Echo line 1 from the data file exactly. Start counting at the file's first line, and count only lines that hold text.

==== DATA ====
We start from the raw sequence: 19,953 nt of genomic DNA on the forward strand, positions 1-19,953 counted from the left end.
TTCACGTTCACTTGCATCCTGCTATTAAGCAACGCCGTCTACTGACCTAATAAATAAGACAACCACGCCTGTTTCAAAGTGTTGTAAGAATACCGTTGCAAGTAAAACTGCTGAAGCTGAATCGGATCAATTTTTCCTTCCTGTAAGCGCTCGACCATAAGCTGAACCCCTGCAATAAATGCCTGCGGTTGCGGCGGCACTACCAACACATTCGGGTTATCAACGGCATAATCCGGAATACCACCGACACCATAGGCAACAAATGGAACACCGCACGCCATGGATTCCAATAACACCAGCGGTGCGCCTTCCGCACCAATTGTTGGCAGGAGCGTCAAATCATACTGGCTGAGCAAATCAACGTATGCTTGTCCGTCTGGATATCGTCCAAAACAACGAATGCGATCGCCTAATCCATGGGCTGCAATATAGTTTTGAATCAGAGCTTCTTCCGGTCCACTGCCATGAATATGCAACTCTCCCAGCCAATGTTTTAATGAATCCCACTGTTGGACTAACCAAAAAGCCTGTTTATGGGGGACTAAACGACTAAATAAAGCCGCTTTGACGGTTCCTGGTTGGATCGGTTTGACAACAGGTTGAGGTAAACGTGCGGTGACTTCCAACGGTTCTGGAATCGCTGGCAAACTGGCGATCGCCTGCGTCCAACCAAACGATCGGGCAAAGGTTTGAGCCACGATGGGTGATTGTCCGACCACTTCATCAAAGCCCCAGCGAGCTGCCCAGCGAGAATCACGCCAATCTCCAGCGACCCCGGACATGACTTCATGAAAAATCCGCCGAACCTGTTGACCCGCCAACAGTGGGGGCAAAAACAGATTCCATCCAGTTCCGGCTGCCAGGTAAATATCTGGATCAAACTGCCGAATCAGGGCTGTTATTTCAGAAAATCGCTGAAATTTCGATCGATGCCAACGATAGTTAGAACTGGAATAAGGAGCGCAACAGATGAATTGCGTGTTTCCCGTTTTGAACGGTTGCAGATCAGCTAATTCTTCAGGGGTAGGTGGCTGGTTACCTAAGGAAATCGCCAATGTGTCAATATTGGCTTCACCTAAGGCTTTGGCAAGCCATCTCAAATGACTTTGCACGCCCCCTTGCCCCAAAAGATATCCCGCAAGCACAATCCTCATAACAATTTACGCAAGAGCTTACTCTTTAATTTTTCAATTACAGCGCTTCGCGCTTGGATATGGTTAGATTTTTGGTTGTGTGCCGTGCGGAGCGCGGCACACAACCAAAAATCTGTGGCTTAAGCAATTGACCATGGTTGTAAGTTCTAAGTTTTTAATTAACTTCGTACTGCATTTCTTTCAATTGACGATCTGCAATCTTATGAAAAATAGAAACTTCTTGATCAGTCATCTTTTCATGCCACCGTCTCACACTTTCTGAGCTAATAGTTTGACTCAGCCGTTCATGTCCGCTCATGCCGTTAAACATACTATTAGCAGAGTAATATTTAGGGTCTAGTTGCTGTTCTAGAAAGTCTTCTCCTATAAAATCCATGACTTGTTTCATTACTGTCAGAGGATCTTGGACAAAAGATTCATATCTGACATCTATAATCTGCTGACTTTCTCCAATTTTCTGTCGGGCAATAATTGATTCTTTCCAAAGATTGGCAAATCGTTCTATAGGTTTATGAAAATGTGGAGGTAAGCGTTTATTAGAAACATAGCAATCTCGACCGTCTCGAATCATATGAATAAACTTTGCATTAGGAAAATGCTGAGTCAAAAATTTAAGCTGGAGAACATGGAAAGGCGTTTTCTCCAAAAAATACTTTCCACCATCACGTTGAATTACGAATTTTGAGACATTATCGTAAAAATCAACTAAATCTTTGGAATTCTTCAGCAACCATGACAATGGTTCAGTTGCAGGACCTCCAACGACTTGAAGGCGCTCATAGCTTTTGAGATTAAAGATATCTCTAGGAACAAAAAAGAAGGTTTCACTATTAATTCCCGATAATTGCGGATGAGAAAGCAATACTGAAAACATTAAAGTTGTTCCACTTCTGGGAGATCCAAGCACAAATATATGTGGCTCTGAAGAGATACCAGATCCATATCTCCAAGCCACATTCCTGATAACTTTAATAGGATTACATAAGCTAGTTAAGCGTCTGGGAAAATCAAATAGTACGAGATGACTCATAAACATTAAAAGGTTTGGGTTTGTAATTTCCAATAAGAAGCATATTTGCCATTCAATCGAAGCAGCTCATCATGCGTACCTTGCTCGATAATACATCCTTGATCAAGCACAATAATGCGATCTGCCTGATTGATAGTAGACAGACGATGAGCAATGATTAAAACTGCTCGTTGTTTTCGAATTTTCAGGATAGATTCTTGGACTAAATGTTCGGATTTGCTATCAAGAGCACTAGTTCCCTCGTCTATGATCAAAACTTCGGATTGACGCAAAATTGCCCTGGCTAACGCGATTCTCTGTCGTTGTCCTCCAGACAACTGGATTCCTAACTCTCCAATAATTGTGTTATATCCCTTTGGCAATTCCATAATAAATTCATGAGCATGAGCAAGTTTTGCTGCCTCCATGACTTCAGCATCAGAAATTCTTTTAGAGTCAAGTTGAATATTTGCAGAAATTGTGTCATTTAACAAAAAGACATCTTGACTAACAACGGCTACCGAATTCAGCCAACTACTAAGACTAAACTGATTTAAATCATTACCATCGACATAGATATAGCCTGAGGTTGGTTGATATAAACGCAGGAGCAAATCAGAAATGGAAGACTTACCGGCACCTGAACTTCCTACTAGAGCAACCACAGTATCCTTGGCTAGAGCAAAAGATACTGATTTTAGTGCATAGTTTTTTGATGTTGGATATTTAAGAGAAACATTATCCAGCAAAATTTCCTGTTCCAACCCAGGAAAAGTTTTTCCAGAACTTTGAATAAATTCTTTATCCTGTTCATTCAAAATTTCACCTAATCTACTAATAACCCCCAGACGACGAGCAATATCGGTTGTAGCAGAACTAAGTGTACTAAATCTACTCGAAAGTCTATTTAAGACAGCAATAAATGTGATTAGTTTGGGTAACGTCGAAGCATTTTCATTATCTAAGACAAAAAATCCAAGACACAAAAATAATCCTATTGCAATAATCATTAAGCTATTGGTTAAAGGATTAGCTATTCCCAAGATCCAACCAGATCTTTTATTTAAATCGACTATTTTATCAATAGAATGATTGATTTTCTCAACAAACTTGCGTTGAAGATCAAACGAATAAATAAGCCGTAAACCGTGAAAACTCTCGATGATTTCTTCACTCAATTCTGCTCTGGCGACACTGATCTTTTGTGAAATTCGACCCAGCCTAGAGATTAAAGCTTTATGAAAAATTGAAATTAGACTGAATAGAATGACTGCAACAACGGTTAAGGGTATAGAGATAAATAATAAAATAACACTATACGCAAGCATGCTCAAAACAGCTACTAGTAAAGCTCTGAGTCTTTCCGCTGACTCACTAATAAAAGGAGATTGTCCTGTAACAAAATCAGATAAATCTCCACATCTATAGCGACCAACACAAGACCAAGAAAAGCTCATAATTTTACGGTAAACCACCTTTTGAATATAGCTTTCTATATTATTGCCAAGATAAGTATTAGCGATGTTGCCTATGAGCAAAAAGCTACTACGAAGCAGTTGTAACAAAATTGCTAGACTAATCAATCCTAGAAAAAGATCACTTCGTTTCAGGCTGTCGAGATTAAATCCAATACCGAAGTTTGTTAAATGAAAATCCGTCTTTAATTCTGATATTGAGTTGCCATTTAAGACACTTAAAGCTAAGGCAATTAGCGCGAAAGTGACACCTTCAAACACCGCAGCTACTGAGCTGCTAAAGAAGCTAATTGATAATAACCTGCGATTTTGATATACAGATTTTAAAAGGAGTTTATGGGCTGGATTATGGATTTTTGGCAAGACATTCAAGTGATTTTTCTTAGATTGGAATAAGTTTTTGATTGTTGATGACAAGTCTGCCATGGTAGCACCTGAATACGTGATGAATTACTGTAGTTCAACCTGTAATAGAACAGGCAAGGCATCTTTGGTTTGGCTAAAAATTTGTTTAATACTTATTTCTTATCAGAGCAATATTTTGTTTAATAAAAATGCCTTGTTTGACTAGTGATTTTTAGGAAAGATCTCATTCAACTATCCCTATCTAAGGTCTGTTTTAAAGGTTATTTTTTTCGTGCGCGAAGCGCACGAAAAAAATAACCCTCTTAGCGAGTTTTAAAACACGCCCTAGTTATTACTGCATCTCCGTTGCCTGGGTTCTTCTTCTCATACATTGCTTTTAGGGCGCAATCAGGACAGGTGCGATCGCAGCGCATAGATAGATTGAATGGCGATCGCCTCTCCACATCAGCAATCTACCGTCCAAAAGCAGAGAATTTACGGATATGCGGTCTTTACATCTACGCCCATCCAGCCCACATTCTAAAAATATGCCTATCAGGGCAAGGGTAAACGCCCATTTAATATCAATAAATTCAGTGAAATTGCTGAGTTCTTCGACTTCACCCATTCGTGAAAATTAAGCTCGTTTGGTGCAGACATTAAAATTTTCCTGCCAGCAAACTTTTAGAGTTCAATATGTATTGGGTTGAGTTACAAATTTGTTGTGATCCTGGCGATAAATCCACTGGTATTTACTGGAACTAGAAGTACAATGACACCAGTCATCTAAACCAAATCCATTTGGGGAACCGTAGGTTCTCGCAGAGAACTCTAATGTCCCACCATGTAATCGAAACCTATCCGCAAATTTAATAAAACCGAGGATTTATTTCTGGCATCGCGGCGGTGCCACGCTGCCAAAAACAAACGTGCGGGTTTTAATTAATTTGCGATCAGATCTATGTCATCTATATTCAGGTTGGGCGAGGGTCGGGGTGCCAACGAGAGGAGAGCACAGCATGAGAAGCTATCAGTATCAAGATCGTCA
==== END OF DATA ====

We start from the raw sequence: 19,953 nt of genomic DNA on the forward strand, positions 1-19,953 counted from the left end.